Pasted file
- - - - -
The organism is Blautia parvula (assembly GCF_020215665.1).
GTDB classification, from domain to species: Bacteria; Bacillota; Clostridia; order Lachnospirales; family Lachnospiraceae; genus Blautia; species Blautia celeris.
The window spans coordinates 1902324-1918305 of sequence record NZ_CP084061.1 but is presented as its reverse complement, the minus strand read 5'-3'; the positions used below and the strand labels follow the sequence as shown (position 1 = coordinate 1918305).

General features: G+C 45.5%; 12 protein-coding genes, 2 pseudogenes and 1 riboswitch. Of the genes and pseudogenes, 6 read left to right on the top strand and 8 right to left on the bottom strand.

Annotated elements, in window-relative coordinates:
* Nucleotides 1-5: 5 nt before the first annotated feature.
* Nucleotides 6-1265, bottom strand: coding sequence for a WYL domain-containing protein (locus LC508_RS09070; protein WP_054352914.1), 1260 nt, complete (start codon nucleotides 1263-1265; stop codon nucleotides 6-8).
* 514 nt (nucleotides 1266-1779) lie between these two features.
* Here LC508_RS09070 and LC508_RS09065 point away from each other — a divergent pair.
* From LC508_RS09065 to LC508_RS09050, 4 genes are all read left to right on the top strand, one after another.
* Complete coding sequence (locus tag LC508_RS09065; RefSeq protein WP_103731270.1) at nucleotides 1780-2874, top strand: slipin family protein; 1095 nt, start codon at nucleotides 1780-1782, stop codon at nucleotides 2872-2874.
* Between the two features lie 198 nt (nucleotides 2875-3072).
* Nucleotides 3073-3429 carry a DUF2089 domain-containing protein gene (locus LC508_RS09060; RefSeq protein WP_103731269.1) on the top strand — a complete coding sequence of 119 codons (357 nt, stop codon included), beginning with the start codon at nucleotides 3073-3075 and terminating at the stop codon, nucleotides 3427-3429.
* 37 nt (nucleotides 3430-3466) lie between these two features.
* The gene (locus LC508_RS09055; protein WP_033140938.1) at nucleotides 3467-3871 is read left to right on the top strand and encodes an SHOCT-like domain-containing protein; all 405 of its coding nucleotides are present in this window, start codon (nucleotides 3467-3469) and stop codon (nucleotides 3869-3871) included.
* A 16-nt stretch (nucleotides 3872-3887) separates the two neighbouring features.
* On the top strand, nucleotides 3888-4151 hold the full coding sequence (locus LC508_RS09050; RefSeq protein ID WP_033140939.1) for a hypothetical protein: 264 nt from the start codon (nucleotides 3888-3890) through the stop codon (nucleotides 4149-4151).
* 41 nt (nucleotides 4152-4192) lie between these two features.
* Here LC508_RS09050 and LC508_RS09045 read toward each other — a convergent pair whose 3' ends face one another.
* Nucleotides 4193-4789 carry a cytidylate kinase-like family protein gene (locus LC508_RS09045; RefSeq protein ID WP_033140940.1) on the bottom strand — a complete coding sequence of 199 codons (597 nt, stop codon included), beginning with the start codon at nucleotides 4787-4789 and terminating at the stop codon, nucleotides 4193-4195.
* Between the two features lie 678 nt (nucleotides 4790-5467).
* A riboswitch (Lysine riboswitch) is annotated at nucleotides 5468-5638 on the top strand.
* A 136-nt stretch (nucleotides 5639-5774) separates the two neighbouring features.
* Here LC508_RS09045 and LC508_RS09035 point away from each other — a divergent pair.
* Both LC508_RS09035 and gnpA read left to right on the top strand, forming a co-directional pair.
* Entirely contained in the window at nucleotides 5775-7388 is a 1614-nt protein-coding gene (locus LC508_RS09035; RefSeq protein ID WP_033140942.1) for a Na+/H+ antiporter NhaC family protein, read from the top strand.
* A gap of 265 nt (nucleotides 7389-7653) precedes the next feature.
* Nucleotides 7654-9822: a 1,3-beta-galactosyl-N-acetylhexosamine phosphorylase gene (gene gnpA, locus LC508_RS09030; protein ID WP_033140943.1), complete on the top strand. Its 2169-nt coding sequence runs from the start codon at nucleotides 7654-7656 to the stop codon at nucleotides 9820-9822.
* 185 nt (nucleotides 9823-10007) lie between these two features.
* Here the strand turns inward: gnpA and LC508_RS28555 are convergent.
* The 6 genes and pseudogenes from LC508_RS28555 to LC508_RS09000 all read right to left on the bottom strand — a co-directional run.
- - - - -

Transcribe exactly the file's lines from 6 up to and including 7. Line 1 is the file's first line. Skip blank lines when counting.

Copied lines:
* Nucleotides 1-5: 5 nt before the first annotated feature.
* Nucleotides 6-1265, bottom strand: coding sequence for a WYL domain-containing protein (locus LC508_RS09070; protein WP_054352914.1), 1260 nt, complete (start codon nucleotides 1263-1265; stop codon nucleotides 6-8).